Reginald Lewis was born to a working-class family in Baltimore in 1942. A successful athlete in high school, Lewis earned a total of nine varsity letters during those four years for baseball, football, and basketball. Lewis would go on to graduate from Virginia State College for his undergraduate degree, then move onto graduating from Harvard Law School three years later.
From 1973 to 1989, after several years building a law career, Lewis became a successful and prominent corporate lawyer in private practice on Wall Street, becoming a partner at the first black law firm there. By 1983, Lewis had entered Wall Street and New York finance circles’ elite group. Lewis became known as the “Jackie Robinson of dealmaking” for his brinksmanship in financial litigation and mediation. Building on this reputation, Lewis began his own company — the TLC Group — which quickly turned a profit of more than $50 million for Lewis.
His first major deal was the purchase of the McCall Pattern Company, a home sewing pattern business for $22.5 million. Within one year, he turned the company around by freeing up capital tied in fixed assets such as building and machinery, finding a new use for machinery during downtime by manufacturing greeting cards. He further strengthened McCall by containing costs, improving quality, beginning to export to China, and emphasizing new product introductions. This new combination led to the company’s most profitable year in its history. He later sold McCall at a 90-1 return, resulting in a tremendous profit for investors.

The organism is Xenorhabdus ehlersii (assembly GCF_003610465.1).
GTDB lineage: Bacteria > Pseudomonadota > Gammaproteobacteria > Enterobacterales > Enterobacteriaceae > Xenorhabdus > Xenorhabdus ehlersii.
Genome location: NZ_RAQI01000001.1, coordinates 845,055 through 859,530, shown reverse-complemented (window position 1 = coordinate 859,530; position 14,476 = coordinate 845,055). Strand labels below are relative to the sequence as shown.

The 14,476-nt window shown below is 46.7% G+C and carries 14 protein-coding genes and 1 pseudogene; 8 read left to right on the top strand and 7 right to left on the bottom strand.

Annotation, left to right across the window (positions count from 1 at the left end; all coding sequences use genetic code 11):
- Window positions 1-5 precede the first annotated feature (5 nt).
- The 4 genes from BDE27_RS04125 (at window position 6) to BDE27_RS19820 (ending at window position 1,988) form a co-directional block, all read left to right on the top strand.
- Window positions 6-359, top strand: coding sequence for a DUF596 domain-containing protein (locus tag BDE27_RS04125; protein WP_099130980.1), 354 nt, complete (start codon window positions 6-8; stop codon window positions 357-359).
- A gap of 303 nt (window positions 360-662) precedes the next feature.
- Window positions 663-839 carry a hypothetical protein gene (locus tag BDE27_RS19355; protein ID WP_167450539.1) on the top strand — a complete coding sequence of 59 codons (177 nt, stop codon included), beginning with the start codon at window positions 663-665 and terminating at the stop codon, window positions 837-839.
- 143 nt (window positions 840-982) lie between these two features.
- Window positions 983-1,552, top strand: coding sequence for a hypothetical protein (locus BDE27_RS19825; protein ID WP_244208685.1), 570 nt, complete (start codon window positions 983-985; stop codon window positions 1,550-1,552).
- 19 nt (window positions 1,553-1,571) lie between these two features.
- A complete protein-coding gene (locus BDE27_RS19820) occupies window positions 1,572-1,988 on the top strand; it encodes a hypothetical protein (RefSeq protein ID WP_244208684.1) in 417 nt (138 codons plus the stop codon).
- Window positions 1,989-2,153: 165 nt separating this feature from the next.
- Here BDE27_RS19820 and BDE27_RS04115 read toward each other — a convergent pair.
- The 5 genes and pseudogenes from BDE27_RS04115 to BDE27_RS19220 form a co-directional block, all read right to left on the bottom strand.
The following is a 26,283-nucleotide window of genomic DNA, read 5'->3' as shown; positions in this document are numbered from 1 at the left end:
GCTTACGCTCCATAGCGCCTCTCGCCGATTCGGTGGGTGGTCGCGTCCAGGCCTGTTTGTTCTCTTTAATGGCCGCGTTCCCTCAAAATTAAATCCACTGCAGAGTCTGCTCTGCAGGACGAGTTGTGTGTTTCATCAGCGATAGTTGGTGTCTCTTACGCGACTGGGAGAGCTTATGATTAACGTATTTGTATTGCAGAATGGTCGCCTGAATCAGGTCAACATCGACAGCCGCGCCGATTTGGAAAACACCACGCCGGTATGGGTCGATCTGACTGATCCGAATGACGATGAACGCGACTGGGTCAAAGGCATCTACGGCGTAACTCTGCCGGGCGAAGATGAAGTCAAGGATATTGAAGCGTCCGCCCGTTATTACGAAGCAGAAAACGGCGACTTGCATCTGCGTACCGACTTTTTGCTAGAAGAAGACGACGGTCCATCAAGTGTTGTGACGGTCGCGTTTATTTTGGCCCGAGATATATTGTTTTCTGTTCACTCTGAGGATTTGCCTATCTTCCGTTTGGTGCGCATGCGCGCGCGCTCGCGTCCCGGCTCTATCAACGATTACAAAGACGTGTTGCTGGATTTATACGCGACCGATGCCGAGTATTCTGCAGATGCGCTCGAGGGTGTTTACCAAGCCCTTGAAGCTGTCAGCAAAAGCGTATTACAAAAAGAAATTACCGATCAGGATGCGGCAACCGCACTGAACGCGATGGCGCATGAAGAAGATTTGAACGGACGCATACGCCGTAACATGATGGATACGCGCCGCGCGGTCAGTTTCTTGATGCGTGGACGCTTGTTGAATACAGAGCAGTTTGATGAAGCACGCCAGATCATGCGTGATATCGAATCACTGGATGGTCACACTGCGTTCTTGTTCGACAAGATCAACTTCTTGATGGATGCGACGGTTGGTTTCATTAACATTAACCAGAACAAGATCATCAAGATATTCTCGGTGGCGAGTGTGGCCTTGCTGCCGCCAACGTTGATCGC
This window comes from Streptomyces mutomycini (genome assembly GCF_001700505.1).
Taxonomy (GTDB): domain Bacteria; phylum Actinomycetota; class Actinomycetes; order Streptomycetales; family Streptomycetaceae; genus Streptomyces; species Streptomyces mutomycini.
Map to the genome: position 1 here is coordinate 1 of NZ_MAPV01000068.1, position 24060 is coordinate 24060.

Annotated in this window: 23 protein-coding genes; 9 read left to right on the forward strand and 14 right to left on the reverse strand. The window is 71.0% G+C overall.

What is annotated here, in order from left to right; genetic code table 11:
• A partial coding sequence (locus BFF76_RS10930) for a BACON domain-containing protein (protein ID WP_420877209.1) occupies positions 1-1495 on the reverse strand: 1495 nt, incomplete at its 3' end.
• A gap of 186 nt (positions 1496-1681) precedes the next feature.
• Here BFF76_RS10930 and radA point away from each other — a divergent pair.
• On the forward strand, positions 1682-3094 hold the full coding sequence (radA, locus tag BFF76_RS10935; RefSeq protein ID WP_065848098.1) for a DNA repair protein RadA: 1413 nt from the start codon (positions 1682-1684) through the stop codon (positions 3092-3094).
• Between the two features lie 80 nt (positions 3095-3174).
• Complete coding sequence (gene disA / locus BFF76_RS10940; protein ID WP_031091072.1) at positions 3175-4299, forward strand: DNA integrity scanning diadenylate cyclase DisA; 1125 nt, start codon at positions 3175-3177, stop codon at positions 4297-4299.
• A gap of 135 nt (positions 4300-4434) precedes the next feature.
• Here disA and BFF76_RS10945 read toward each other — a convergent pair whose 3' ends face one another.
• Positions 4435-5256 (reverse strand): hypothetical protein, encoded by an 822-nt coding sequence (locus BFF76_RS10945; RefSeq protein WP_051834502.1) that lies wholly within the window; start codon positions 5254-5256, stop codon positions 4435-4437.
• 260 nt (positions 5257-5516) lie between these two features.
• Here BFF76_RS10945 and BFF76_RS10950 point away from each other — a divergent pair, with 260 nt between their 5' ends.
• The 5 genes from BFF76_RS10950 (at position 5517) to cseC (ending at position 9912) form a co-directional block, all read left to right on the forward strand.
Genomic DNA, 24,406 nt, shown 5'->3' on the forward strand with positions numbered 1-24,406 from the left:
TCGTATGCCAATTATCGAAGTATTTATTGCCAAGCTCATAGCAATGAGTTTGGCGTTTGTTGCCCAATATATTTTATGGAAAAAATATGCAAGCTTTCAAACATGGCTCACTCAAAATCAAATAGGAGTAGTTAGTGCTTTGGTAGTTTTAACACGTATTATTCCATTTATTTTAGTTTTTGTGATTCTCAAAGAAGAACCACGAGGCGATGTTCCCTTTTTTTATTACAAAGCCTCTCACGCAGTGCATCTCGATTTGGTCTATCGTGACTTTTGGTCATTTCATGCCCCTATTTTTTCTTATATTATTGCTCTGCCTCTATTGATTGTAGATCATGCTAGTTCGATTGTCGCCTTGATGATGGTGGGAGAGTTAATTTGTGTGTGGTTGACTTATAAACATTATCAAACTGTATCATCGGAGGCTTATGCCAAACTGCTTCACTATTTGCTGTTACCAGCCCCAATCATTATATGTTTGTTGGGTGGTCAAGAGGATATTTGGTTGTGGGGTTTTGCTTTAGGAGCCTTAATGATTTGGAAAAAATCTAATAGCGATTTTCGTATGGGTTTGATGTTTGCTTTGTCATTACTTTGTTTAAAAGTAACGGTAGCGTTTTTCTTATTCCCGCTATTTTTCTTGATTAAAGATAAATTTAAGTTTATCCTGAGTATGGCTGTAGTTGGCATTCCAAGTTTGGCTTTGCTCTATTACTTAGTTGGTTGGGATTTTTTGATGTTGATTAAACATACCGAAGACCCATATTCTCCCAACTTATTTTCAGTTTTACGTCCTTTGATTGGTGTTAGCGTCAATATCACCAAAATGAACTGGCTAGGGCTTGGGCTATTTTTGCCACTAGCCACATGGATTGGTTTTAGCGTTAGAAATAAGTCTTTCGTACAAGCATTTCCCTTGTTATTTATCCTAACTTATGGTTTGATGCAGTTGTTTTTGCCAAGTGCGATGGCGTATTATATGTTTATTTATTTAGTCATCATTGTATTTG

In 1987, Lewis bought Beatrice International Foods from Beatrice Companies for $985 million, renaming it TLC Beatrice International, a snack food, beverage, and grocery store conglomerate that was the largest African-American owned and managed business in the U.S. When TLC Beatrice reported revenue of $1.8 billion in 1987, it became the first black-owned company to have more than $1 billion in annual sales. At its peak in 1996, TLC Beatrice International Holdings Inc. had sales of $2.2 billion and was number 512 on Fortune magazine’s list of 1,000 largest companies.